The response of law enforcement agencies was again violent and disproportionate. To date, more than 10,000 people have been abusively arrested for taking part in peaceful protests, adding to some 1,500 already arrested since the crackdown started back in April. Most of them are now free, and I call on the Authorities to immediately release and drop all politically-motivated charges against those who remain arbitrarily detained. As demonstrations have spread to all sectors of society, from housewives to factory workers and students, I call on the police to immediately stop escalating violence.
The right to demonstrate peacefully is a pillar of democratic society, and it can be exercised online too. By cutting off Internet access starting on 9 August, the Government attempts to prevent voters from informing and coordinating with each other via social networks. Recurrent Internet blockades are disproportionate, and incompatible with the right to freedom of expression and access to information. So is the harassment of journalists, who are now accused of participating or even coordinating the protests!
Unable to find the leaders of this new type of revolt, police indiscriminately arrested demonstrators, journalists, passers-by, women and even children. Some people were shockingly captured in the street by masked men in plain clothes. Thousands were savagely beaten. This brings me to yet another crucially important point: during this wave of brutal repression, over 500 cases of torture, committed by state agents, have been reported to us.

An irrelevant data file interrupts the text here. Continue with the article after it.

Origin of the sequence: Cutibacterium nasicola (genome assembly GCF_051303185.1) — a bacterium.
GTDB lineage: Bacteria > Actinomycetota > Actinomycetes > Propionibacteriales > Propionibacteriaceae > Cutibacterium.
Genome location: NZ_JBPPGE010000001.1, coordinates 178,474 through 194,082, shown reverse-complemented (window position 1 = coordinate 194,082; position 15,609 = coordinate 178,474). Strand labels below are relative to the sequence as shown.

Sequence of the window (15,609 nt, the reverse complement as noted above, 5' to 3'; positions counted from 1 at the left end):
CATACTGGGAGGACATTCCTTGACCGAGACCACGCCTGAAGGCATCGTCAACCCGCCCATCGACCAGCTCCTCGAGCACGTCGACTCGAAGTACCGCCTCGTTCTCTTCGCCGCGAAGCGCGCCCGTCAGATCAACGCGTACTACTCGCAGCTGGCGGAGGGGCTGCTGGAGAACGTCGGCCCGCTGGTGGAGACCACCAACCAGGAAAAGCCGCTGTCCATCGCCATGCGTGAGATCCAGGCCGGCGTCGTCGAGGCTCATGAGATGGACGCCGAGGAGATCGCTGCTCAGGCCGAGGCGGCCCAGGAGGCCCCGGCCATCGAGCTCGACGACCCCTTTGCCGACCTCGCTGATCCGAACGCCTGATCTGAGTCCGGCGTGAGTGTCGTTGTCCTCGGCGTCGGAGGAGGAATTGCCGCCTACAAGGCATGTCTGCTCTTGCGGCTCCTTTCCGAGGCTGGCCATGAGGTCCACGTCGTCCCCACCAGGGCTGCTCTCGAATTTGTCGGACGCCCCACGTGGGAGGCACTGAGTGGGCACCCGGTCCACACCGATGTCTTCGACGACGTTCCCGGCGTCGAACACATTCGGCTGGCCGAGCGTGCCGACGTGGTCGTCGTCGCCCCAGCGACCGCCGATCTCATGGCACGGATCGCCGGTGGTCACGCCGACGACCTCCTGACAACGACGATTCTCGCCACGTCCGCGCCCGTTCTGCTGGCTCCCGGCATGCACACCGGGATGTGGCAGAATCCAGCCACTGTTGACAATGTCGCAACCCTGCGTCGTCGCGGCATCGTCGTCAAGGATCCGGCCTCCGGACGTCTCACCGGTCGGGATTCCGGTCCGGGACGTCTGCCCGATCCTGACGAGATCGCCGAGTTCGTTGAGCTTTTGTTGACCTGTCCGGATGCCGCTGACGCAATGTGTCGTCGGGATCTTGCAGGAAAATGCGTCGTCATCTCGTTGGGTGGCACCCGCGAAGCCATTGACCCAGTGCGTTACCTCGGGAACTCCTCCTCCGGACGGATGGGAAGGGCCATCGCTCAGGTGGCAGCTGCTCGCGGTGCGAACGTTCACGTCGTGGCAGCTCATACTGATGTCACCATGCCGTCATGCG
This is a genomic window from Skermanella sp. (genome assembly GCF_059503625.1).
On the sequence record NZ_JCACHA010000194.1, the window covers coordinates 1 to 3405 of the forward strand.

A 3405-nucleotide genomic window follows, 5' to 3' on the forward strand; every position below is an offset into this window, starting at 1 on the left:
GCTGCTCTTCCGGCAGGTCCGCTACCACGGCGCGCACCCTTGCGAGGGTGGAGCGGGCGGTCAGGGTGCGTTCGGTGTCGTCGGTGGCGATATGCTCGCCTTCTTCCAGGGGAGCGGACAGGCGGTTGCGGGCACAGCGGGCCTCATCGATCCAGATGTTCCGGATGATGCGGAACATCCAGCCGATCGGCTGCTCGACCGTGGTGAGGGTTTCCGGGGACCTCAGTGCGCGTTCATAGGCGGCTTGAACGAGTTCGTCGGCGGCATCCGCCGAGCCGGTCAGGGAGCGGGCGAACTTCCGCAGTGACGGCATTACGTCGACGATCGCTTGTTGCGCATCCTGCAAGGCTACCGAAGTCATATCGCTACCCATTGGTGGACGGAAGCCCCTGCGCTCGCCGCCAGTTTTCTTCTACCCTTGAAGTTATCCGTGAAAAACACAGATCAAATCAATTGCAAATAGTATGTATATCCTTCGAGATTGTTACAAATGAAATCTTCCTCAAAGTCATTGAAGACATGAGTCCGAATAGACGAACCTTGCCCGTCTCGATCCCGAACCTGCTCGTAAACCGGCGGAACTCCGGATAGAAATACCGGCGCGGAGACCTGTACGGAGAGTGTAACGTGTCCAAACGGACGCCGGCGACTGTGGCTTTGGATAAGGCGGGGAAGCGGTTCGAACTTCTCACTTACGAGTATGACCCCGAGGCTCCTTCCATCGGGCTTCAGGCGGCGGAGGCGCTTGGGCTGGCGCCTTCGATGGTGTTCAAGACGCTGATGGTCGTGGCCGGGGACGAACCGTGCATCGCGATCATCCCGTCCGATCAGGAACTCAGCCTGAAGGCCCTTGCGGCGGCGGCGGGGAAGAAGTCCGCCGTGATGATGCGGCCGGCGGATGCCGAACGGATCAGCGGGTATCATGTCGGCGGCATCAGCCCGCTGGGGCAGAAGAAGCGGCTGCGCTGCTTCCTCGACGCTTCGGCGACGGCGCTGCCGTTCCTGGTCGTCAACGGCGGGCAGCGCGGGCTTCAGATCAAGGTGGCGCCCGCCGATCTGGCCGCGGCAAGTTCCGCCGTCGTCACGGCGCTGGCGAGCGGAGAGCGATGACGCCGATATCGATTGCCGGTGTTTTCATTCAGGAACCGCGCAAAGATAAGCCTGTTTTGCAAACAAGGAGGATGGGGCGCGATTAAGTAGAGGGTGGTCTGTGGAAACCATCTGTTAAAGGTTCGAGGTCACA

During the week of 10 August hundreds of detainees were subjected to humiliating conditions and degrading treatment. I have been informed of allegations of rape, electrocution, and other forms of physical and psychological torture. What is more, the perpetrators seem confident that they will not be prosecuted, because of prevailing lawlessness and impunity.
Yet it is the responsibility of the Belarusian State to prevent, investigate and punish these crimes, which are all the more serious because they were committed in a premeditated, and organised manner.
I call on the Authorities to shed full light on these tragic events and to guarantee the right of victims of torture to obtain redress. Given the abuse they suffered, these victims are in such a state of post-traumatic shock that they still require urgent humanitarian aid.
Let’s not allow another Iron Curtain to descend on the European continent. Border closures will not stop international scrutiny. In view of the seriousness of the reported abuses, let me recall that human rights violations are not an internal affair: they are of interest to the international community. I therefore reiterate my call on the Belarusian leadership to reason, and to exercise restraint. The only possible way out of this crisis is dialogue, which must be open, honest, and inclusive, involving all stakeholders, including in particular opposition and civil society leaders.
To conclude: Belarusian society has changed considerably over the past years, and in recent months it developed a capacity for civil resilience, and inventive ways to demand respect for human rights. Belarusians showed how eager they are to see, and take part in, democratic changes, in order to build a better country for themselves and their children.
We should all continue working together to ensure that their legitimate will is respected, and materialises in the near future.
Thank you for your attention.